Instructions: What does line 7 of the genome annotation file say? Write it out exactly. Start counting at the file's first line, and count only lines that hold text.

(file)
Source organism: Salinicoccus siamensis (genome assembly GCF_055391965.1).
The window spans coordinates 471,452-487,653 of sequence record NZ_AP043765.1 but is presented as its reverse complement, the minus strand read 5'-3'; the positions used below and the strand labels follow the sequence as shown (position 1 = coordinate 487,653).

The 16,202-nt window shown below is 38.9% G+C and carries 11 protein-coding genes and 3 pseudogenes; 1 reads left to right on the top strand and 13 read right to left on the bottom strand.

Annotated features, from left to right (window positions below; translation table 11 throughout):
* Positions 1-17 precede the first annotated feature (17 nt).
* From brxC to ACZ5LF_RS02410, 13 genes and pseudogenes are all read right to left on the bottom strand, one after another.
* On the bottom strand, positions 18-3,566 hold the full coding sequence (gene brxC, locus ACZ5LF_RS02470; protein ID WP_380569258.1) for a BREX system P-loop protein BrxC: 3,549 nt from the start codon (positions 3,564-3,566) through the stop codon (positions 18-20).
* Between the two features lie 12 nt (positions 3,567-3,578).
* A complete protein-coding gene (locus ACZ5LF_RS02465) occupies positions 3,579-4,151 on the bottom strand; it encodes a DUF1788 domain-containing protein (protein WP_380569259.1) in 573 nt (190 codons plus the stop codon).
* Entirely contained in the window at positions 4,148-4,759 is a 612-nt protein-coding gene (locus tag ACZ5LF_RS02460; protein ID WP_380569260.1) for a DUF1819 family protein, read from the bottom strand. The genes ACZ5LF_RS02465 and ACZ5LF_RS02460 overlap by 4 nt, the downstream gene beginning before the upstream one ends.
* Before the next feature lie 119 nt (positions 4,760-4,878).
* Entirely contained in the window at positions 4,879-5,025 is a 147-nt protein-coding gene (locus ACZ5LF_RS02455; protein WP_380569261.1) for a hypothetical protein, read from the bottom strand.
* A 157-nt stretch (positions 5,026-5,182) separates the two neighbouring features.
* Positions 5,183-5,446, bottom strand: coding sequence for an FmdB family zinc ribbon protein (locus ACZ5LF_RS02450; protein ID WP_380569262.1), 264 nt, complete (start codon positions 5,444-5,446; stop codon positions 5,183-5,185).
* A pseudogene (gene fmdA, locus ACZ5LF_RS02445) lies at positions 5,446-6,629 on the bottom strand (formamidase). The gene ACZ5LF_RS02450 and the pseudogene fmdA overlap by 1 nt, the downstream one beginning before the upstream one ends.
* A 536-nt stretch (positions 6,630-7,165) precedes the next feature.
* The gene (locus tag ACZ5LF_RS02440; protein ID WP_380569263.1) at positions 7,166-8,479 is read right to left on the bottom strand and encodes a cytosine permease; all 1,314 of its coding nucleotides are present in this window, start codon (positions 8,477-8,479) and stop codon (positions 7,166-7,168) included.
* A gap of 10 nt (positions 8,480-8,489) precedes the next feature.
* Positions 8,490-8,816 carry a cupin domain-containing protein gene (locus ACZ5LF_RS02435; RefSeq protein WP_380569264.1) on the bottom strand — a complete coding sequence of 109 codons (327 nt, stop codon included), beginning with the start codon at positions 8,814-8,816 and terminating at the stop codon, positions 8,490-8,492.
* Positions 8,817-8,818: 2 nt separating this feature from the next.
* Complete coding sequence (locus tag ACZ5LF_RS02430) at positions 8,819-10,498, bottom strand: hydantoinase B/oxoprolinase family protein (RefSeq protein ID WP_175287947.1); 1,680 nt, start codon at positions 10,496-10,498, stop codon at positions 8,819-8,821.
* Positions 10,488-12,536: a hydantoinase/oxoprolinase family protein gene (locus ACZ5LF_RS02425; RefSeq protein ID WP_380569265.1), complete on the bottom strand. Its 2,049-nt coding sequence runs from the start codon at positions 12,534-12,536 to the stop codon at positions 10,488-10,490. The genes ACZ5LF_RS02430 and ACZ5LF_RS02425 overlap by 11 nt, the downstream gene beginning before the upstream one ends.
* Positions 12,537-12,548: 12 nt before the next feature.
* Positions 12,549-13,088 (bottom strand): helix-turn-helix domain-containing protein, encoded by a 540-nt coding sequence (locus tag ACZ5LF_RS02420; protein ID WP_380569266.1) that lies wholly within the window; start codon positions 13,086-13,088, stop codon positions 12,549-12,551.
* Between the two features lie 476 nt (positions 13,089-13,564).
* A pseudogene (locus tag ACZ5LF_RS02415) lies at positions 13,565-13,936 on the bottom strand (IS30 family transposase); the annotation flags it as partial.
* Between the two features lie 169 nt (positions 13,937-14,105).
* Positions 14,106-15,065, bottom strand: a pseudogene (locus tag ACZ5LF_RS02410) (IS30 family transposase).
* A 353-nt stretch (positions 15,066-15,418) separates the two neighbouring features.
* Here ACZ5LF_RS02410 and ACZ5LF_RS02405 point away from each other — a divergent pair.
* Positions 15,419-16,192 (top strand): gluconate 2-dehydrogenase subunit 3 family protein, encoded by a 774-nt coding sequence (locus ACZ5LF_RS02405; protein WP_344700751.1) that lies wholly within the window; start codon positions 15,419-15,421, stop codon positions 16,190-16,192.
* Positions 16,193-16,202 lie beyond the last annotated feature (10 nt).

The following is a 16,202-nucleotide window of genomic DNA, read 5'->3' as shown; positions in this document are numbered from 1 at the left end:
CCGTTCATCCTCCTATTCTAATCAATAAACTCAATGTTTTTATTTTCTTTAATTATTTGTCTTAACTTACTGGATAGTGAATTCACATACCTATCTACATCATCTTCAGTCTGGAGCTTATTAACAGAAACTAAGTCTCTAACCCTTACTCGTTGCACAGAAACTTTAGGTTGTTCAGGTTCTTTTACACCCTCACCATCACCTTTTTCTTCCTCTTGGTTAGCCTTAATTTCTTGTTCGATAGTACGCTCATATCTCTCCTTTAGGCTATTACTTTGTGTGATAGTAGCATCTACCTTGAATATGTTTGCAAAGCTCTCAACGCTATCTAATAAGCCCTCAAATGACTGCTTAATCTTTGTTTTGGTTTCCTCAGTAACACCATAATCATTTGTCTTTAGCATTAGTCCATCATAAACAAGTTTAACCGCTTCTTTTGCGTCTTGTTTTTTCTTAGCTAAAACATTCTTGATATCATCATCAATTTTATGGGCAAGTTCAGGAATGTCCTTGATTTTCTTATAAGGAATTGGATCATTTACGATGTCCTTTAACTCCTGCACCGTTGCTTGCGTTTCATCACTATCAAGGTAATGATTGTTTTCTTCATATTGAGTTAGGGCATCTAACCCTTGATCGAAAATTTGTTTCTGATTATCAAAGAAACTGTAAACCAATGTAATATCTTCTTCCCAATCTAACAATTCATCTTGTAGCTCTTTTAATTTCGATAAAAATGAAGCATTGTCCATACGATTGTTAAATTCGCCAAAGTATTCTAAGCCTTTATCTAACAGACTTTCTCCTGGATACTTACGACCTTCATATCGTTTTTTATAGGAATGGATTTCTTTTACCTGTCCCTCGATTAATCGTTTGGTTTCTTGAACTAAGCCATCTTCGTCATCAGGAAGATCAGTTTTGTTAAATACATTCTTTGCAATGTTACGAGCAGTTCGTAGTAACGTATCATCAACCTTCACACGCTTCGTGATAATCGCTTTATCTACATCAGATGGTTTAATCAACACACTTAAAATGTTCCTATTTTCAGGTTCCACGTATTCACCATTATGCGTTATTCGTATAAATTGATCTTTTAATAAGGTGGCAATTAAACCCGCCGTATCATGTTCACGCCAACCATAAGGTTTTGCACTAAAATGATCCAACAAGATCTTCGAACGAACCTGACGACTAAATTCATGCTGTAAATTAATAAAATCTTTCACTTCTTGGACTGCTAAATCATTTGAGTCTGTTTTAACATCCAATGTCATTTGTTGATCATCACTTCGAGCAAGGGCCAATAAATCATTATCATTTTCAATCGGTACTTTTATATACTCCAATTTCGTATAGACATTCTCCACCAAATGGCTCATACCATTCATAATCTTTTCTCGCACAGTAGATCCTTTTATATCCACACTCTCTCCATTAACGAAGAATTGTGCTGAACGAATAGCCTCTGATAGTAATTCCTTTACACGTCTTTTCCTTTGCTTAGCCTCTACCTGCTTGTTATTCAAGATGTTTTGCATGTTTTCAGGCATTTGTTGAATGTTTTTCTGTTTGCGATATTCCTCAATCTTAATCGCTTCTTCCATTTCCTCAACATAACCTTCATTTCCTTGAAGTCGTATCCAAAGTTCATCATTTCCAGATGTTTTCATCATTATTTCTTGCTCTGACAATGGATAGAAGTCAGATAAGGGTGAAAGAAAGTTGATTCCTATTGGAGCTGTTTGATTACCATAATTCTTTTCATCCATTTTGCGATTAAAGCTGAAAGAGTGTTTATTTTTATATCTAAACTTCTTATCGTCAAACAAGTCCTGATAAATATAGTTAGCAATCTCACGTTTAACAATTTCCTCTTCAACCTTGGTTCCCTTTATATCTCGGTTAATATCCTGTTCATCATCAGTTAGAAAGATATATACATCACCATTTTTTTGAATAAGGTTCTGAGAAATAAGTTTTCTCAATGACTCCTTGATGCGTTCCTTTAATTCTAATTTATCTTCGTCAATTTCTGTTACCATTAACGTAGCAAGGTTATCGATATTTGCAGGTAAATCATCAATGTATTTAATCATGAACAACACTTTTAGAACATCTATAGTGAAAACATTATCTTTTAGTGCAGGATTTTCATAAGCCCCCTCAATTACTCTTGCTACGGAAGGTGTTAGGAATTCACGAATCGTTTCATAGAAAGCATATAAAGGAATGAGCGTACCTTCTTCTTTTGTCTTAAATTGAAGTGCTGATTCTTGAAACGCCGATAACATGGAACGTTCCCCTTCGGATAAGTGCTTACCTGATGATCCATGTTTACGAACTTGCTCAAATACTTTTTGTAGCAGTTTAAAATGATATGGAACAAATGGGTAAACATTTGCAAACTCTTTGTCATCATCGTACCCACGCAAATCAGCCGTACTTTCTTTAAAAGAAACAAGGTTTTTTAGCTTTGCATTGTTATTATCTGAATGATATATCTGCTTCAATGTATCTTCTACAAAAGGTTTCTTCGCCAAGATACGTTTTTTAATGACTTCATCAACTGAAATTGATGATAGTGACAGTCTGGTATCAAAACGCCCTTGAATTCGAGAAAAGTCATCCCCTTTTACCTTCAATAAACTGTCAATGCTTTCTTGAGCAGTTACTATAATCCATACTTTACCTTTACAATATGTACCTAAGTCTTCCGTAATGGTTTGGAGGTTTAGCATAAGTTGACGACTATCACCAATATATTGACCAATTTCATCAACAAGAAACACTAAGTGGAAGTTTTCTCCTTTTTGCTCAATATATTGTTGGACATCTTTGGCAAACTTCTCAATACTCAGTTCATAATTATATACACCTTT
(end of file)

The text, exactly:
* On the bottom strand, positions 18-3,566 hold the full coding sequence (gene brxC, locus ACZ5LF_RS02470; protein ID WP_380569258.1) for a BREX system P-loop protein BrxC: 3,549 nt from the start codon (positions 3,564-3,566) through the stop codon (positions 18-20).